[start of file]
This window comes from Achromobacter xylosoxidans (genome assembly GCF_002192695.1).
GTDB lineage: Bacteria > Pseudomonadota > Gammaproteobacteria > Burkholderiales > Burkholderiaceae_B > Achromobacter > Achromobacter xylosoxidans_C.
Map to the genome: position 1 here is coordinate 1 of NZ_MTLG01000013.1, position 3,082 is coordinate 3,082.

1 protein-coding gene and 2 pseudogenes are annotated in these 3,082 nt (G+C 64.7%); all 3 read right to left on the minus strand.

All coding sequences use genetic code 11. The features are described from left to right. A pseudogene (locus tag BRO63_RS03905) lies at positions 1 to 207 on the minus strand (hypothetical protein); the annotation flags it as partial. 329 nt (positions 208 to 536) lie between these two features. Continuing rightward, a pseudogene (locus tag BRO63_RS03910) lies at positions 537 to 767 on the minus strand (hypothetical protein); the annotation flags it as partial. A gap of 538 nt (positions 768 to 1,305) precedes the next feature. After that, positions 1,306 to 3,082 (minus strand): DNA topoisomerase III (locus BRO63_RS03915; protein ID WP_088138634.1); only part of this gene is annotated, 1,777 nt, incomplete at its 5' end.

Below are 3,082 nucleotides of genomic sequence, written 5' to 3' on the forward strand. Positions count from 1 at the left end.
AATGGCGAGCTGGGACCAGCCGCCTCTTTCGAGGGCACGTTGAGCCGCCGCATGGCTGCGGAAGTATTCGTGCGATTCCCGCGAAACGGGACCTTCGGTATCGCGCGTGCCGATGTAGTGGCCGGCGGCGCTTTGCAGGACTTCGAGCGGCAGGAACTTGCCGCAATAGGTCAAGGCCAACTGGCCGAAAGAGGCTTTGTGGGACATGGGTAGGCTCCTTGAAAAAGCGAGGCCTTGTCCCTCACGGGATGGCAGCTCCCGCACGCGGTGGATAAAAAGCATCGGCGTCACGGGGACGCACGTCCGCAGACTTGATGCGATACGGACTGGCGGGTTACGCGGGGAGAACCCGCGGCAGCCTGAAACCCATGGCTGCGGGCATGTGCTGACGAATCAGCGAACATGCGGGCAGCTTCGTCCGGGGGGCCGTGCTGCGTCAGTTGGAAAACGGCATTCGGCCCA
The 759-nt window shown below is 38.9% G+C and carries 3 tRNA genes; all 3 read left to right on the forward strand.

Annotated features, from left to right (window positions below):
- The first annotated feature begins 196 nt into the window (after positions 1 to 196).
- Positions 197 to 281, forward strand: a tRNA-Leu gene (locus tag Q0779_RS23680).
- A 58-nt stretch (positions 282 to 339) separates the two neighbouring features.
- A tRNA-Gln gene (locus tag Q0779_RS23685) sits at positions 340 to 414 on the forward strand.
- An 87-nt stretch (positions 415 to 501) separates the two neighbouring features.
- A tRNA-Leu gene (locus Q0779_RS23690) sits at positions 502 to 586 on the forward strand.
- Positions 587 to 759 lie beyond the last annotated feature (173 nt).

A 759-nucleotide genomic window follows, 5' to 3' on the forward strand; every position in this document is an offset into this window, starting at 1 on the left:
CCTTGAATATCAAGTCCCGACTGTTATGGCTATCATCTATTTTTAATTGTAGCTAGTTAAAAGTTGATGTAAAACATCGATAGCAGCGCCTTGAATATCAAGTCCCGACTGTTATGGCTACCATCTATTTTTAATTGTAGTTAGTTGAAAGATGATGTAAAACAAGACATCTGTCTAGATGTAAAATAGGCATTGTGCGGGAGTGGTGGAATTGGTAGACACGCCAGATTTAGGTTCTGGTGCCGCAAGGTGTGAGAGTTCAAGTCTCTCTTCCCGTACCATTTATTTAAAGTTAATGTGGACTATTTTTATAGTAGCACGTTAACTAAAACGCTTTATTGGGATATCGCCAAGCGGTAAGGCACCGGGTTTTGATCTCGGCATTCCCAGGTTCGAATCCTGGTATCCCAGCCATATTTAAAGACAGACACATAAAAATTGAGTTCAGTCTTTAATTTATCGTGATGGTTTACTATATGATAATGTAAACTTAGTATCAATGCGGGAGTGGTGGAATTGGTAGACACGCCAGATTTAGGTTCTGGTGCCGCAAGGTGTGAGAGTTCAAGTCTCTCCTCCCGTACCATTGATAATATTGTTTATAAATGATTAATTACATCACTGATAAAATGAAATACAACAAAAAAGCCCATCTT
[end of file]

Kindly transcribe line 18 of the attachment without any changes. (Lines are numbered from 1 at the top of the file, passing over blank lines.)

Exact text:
CCTTGAATATCAAGTCCCGACTGTTATGGCTATCATCTATTTTTAATTGTAGCTAGTTAAAAGTTGATGTAAAACATCGATAGCAGCGCCTTGAATATCAAGTCCCGACTGTTATGGCTACCATCTATTTTTAATTGTAGTTAGTTGAAAGATGATGTAAAACAAGACATCTGTCTAGATGTAAAATAGGCATTGTGCGGGAGTGGTGGAATTGGTAGACACGCCAGATTTAGGTTCTGGTGCCGCAAGGTGTGAGAGTTCAAGTCTCTCTTCCCGTACCATTTATTTAAAGTTAATGTGGACTATTTTTATAGTAGCACGTTAACTAAAACGCTTTATTGGGATATCGCCAAGCGGTAAGGCACCGGGTTTTGATCTCGGCATTCCCAGGTTCGAATCCTGGTATCCCAGCCATATTTAAAGACAGACACATAAAAATTGAGTTCAGTCTTTAATTTATCGTGATGGTTTACTATATGATAATGTAAACTTAGTATCAATGCGGGAGTGGTGGAATTGGTAGACACGCCAGATTTAGGTTCTGGTGCCGCAAGGTGTGAGAGTTCAAGTCTCTCCTCCCGTACCATTGATAATATTGTTTATAAATGATTAATTACATCACTGATAAAATGAAATACAACAAAAAAGCCCATCTT